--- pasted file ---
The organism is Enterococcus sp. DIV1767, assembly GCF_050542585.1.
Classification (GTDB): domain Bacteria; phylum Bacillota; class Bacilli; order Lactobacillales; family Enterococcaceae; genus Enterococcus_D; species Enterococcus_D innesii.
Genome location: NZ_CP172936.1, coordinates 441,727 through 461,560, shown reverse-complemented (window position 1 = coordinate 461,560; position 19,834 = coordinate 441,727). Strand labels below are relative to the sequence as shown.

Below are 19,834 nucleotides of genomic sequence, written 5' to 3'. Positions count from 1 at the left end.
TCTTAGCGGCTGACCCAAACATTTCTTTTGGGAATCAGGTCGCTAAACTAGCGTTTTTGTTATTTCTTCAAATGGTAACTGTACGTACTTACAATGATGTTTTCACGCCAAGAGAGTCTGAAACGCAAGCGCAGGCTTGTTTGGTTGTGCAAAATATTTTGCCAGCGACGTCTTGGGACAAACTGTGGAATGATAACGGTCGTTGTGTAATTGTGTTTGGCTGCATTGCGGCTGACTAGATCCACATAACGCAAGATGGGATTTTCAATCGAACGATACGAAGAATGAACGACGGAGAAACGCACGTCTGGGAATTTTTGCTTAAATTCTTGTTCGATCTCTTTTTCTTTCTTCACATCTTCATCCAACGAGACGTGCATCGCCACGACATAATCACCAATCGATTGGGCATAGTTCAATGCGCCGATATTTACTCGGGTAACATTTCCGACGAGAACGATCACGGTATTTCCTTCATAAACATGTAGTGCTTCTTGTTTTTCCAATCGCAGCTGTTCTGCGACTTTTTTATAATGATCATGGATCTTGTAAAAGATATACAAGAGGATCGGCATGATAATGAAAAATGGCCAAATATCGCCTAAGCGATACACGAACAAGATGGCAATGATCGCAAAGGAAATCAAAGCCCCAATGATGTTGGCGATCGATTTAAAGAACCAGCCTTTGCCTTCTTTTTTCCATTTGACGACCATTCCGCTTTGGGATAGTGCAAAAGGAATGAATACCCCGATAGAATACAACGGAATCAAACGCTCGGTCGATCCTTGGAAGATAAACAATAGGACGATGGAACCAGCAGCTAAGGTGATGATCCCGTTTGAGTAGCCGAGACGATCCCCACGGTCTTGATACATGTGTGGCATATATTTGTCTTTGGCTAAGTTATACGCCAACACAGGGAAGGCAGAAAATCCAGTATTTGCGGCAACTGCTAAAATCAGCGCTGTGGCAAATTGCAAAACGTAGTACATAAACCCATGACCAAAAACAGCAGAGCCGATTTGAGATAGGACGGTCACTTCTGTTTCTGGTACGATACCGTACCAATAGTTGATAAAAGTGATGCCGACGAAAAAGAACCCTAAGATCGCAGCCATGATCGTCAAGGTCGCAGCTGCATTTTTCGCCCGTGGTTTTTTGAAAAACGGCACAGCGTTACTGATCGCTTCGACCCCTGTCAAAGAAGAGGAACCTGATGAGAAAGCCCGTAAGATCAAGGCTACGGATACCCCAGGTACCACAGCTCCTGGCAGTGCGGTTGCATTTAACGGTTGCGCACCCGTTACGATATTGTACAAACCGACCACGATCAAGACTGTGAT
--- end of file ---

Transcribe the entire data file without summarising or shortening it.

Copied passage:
The organism is Enterococcus sp. DIV1767, assembly GCF_050542585.1.
Classification (GTDB): domain Bacteria; phylum Bacillota; class Bacilli; order Lactobacillales; family Enterococcaceae; genus Enterococcus_D; species Enterococcus_D innesii.
Genome location: NZ_CP172936.1, coordinates 441,727 through 461,560, shown reverse-complemented (window position 1 = coordinate 461,560; position 19,834 = coordinate 441,727). Strand labels below are relative to the sequence as shown.

Below are 19,834 nucleotides of genomic sequence, written 5' to 3'. Positions count from 1 at the left end.
TCTTAGCGGCTGACCCAAACATTTCTTTTGGGAATCAGGTCGCTAAACTAGCGTTTTTGTTATTTCTTCAAATGGTAACTGTACGTACTTACAATGATGTTTTCACGCCAAGAGAGTCTGAAACGCAAGCGCAGGCTTGTTTGGTTGTGCAAAATATTTTGCCAGCGACGTCTTGGGACAAACTGTGGAATGATAACGGTCGTTGTGTAATTGTGTTTGGCTGCATTGCGGCTGACTAGATCCACATAACGCAAGATGGGATTTTCAATCGAACGATACGAAGAATGAACGACGGAGAAACGCACGTCTGGGAATTTTTGCTTAAATTCTTGTTCGATCTCTTTTTCTTTCTTCACATCTTCATCCAACGAGACGTGCATCGCCACGACATAATCACCAATCGATTGGGCATAGTTCAATGCGCCGATATTTACTCGGGTAACATTTCCGACGAGAACGATCACGGTATTTCCTTCATAAACATGTAGTGCTTCTTGTTTTTCCAATCGCAGCTGTTCTGCGACTTTTTTATAATGATCATGGATCTTGTAAAAGATATACAAGAGGATCGGCATGATAATGAAAAATGGCCAAATATCGCCTAAGCGATACACGAACAAGATGGCAATGATCGCAAAGGAAATCAAAGCCCCAATGATGTTGGCGATCGATTTAAAGAACCAGCCTTTGCCTTCTTTTTTCCATTTGACGACCATTCCGCTTTGGGATAGTGCAAAAGGAATGAATACCCCGATAGAATACAACGGAATCAAACGCTCGGTCGATCCTTGGAAGATAAACAATAGGACGATGGAACCAGCAGCTAAGGTGATGATCCCGTTTGAGTAGCCGAGACGATCCCCACGGTCTTGATACATGTGTGGCATATATTTGTCTTTGGCTAAGTTATACGCCAACACAGGGAAGGCAGAAAATCCAGTATTTGCGGCAACTGCTAAAATCAGCGCTGTGGCAAATTGCAAAACGTAGTACATAAACCCATGACCAAAAACAGCAGAGCCGATTTGAGATAGGACGGTCACTTCTGTTTCTGGTACGATACCGTACCAATAGTTGATAAAAGTGATGCCGACGAAAAAGAACCCTAAGATCGCAGCCATGATCGTCAAGGTCGCAGCTGCATTTTTCGCCCGTGGTTTTTTGAAAAACGGCACAGCGTTACTGATCGCTTCGACCCCTGTCAAAGAAGAGGAACCTGATGAGAAAGCCCGTAAGATCAAGGCTACGGATACCCCAGGTACCACAGCTCCTGGCAGTGCGGTTGCATTTAACGGTTGCGCACCCGTTACGATATTGTACAAACCGACCACGATCAAGACTGTGAT